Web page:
Delete
  5. I'm surprised about the advice to minimise grains. I thought that grains were a great source of all sorts of nutrients that we're supposed to have. Of course, they taste terrible so eating them is probably bad psychologically. ;)

    ReplyDelete
    Replies
    1. Peter, I think it has something to do with the insulin spike we get from too many cereals which causes inflammatory responses, as well as the high omega 6 count they produce which, if our omega 3 count is low, can also lead to inflammation. I think Dr Alissa might pop in later to unscramble my backyard medicine!

      Delete
    2. I was like Peter thinking grains were good, not that I can eat too many as I am gluten free so I was interested to read that and your reponse to Peter.

      Delete
    3. I'm gluten free too Dale. As well as dairy and soy :( Makes life interesting, doesn't it?

      Delete
  6. Like Rose I have a form of scoliosis which causes significant pain. To combat this, I use a chair with an exercise ball as the seat. Brilliant idea, as it takes pressure off my lower spine and tail bone.

    I found rice/almond milk great in coffee. (Wonder who put me onto that idea?) It also depends on the cup I'm using as to whether it dissolves properly.

    Thanks for the tips and advice!

    ReplyDelete
    Replies
    1. Glad you're enjoying the rice milk. Goes well with all those banana chips we polished off :)

      Delete
    2. Ah, banana chips. Love them. They're a weekly necessity in my shopping basket now. Another great thing you put me on to. :)

      Delete
  7. Great tips--thanks for the reminder to stretch!

    ReplyDelete
    Replies
    1. Hi Rita :) Just did my stretching then. Always good to get a reminder, isn't it?

      Delete
  8. Great commonsense post, Dottie! So sorry you and some of our other writers have to cope with these things. Maybe I shouldn't get frustrated when I get so many interruptions as it means I'm not sitting in the one position for hours. I also heard that scrunching up our core makes us vulnerable for all sorts of nasties happening to our very finite bodies. And after just going through a coronary angiogram I'm becoming more aware of living a more healthy lifestyle.
    Now if I can just get my husband to agree to that!!!!

    ReplyDelete
  9. It is a fragile thing, this body of ours, isn't it Rita. I think we all need encouragement and inspiration to continue with healthy living. Good luck getting your dear husband to agree to 'healthy living'. Poor things, I think they fear we will take away all the 'treats' in the pantry!! ;)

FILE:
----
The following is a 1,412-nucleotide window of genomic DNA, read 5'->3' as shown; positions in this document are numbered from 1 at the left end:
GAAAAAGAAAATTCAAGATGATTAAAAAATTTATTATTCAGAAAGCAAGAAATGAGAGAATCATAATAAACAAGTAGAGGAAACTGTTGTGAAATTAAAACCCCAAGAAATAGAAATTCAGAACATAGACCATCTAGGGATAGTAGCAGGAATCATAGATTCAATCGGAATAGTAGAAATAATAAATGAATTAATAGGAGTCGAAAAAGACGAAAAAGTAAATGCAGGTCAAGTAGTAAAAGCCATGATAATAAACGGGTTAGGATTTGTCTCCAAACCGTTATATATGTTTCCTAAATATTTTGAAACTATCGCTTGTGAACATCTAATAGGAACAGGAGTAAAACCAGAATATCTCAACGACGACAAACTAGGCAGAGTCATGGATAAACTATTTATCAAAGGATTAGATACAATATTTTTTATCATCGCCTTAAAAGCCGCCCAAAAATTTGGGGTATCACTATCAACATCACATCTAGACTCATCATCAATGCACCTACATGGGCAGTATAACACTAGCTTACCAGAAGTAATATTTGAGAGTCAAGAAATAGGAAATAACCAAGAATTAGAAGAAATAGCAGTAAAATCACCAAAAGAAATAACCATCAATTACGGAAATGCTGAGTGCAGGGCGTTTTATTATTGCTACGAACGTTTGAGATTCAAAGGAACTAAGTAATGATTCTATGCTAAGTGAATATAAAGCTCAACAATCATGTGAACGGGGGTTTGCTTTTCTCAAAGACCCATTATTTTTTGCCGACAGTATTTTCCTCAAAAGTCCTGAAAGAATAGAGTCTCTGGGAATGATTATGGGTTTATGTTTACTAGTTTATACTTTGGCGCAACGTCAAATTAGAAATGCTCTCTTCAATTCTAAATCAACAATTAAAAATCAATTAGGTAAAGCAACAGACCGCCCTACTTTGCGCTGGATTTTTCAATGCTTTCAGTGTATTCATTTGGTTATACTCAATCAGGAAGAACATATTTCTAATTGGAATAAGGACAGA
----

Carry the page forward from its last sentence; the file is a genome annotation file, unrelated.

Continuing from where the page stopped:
ReplyDelete
  10. I do love my early morning walks - except this morning when the howl of the wind made me shudder without even stepping outside. And in planning my day today, I was thinking, write for a while, vaccuum, write for a while, mop, write for a while, bake something ... etc. :) It is definitely important to break it up and keep moving. Thanks for the tips.

    ReplyDelete
    Replies
    1. I agree Amanda. Housework needs to be done anyway. Why not use it as a stretch break and kill a few birds along the way. I'm sure your baking will chase away the winter howls. :)

      Delete
  11. I have planned to go on early morning walks, but it's too cold and I like to catch up with US friends on line.
    With my desk I have to have my feet on a small box, (I have short legs) as I can't reach the floor with flat feet. but I do stretch and move a little, I should probably do more. But you have inspired me to go for a walk. Maybe not the morning but some time. And I better go today as rain is forecasted for the rest of the week.

    ReplyDelete
  12. I love the box, Melanie! I can just see you perched there at your computer! It is harder to walk in this weather. Glad to have inspired you. Gave myself a wake up call too. :)

    ReplyDelete
  13. Good practical post, Dorothy. My husband and I were fortunate in getting out for a walk before the wind came up and it turned so cold. We try and go most days. Otherwise I walk around inside the house which confuses our dog no end.

    ReplyDelete
    Replies
    1. Thanks Dale. You had me chuckling with images of your poor dog, following you around the house like a real lost puppy ;/

      Delete
  14. Dotti, great post! I've heard RSI can become a big problem for full-time writers. I go to the gym 3-4 times per week. I'd love to fit in a 5th day but my schedule doesn't usually allow it :( Exercise for me is as important as eating and drinking, and I find I'm more productive as a writer when I exercise regularly and eat a healthy diet. I think I have the reverse problem, in that I happily prioritise exercise over writing, lol.

    ReplyDelete
  15. Lol, Narelle, you sound like a gym-junkie! Must be all those wonderful endorphins. I hear they're addictive! You've inspired me to prioritise exercise. I'm told writing flows when we have more oxygen to the brain - something exercise provides for free. xx

    ReplyDelete
  16. Great ideas, Dotti. Thanks for sharing these health tips. I had to laugh when you said, "look at your posture"...sure enough!

    ReplyDelete